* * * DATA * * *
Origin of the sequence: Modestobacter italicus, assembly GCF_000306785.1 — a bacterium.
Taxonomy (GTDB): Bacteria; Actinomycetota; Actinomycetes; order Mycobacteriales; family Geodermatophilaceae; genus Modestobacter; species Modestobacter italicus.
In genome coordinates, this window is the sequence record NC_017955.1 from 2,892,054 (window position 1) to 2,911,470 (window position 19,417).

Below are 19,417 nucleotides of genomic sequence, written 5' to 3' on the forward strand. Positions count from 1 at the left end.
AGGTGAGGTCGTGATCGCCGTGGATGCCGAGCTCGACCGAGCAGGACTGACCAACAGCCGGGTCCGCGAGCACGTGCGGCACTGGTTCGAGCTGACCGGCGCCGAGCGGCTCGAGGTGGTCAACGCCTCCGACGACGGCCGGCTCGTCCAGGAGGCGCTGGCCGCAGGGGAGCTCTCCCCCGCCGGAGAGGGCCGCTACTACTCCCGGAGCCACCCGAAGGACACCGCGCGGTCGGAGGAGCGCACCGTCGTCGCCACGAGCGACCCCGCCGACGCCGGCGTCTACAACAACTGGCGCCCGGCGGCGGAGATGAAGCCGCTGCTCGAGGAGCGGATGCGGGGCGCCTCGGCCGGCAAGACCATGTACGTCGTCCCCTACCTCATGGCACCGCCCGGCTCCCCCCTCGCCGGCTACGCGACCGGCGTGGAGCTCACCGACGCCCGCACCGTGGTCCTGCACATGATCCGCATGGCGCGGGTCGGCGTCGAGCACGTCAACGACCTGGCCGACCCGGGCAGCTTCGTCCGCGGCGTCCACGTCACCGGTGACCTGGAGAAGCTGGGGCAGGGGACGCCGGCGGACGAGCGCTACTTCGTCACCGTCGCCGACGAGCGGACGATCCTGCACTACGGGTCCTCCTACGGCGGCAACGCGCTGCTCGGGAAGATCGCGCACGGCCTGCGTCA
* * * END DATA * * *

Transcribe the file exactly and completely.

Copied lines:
Origin of the sequence: Modestobacter italicus, assembly GCF_000306785.1 — a bacterium.
Taxonomy (GTDB): Bacteria; Actinomycetota; Actinomycetes; order Mycobacteriales; family Geodermatophilaceae; genus Modestobacter; species Modestobacter italicus.
In genome coordinates, this window is the sequence record NC_017955.1 from 2,892,054 (window position 1) to 2,911,470 (window position 19,417).

Below are 19,417 nucleotides of genomic sequence, written 5' to 3' on the forward strand. Positions count from 1 at the left end.
AGGTGAGGTCGTGATCGCCGTGGATGCCGAGCTCGACCGAGCAGGACTGACCAACAGCCGGGTCCGCGAGCACGTGCGGCACTGGTTCGAGCTGACCGGCGCCGAGCGGCTCGAGGTGGTCAACGCCTCCGACGACGGCCGGCTCGTCCAGGAGGCGCTGGCCGCAGGGGAGCTCTCCCCCGCCGGAGAGGGCCGCTACTACTCCCGGAGCCACCCGAAGGACACCGCGCGGTCGGAGGAGCGCACCGTCGTCGCCACGAGCGACCCCGCCGACGCCGGCGTCTACAACAACTGGCGCCCGGCGGCGGAGATGAAGCCGCTGCTCGAGGAGCGGATGCGGGGCGCCTCGGCCGGCAAGACCATGTACGTCGTCCCCTACCTCATGGCACCGCCCGGCTCCCCCCTCGCCGGCTACGCGACCGGCGTGGAGCTCACCGACGCCCGCACCGTGGTCCTGCACATGATCCGCATGGCGCGGGTCGGCGTCGAGCACGTCAACGACCTGGCCGACCCGGGCAGCTTCGTCCGCGGCGTCCACGTCACCGGTGACCTGGAGAAGCTGGGGCAGGGGACGCCGGCGGACGAGCGCTACTTCGTCACCGTCGCCGACGAGCGGACGATCCTGCACTACGGGTCCTCCTACGGCGGCAACGCGCTGCTCGGGAAGATCGCGCACGGCCTGCGTCA